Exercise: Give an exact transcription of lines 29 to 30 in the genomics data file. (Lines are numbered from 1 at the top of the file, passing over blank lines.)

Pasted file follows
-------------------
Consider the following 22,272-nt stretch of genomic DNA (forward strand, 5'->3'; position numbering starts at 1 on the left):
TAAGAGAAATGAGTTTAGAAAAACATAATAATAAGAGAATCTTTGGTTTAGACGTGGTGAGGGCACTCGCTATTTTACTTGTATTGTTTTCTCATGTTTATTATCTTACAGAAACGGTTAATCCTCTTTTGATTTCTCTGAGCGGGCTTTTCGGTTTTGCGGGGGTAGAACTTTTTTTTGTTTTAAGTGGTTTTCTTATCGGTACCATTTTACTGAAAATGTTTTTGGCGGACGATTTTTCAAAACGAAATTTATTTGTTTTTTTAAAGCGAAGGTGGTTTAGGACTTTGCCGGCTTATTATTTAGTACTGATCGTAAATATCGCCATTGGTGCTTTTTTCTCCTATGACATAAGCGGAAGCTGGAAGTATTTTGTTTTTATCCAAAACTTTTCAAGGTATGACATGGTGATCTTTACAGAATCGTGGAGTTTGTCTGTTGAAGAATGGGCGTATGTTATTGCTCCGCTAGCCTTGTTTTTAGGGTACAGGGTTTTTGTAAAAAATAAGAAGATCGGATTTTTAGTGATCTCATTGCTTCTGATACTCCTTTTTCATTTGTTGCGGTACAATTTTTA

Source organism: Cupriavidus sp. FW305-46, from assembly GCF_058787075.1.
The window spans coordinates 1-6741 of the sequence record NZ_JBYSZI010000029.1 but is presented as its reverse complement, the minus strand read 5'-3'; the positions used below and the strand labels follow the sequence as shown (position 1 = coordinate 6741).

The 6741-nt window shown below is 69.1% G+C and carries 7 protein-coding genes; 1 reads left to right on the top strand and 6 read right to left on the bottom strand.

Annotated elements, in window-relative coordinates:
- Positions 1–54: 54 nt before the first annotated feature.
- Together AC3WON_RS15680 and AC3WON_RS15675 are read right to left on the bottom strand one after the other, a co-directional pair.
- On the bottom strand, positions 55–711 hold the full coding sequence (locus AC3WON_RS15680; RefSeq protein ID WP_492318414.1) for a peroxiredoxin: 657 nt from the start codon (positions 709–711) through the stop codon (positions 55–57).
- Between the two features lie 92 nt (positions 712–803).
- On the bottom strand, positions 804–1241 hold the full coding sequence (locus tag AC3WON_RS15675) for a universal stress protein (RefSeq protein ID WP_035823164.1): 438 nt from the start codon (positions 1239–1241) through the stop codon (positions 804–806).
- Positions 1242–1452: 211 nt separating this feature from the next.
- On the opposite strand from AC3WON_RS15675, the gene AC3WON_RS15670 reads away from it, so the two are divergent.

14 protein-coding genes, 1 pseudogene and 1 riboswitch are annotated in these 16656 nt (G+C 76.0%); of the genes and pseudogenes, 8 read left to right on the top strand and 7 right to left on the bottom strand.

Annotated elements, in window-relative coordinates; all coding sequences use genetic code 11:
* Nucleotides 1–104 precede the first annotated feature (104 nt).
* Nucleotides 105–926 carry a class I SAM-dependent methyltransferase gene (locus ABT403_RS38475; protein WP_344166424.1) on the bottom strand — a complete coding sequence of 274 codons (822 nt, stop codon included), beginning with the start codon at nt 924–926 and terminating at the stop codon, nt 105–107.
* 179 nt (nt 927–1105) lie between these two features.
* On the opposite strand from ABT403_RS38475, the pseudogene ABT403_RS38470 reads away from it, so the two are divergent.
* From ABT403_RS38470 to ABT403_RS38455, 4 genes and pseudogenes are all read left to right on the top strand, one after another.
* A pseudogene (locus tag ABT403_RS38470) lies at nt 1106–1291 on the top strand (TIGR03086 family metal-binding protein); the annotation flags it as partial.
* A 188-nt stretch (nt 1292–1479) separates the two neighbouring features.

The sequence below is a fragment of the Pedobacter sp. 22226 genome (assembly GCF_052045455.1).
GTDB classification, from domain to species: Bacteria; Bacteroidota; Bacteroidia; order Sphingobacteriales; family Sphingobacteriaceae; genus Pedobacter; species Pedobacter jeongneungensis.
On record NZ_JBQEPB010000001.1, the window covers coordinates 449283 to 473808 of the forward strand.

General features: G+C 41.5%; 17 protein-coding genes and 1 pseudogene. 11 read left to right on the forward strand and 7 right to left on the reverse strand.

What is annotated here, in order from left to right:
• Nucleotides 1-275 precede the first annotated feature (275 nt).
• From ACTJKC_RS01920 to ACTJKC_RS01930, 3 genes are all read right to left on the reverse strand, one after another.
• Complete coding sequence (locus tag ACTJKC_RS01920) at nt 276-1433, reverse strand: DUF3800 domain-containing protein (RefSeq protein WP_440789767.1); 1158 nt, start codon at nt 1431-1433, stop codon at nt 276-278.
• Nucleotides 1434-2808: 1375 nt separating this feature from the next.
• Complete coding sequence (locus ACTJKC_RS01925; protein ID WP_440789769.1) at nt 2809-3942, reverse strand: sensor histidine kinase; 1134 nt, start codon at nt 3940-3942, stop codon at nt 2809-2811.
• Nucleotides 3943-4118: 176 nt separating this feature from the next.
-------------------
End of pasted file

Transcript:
• From ACTJKC_RS01920 to ACTJKC_RS01930, 3 genes are all read right to left on the reverse strand, one after another.
• Complete coding sequence (locus tag ACTJKC_RS01920) at nt 276-1433, reverse strand: DUF3800 domain-containing protein (RefSeq protein WP_440789767.1); 1158 nt, start codon at nt 1431-1433, stop codon at nt 276-278.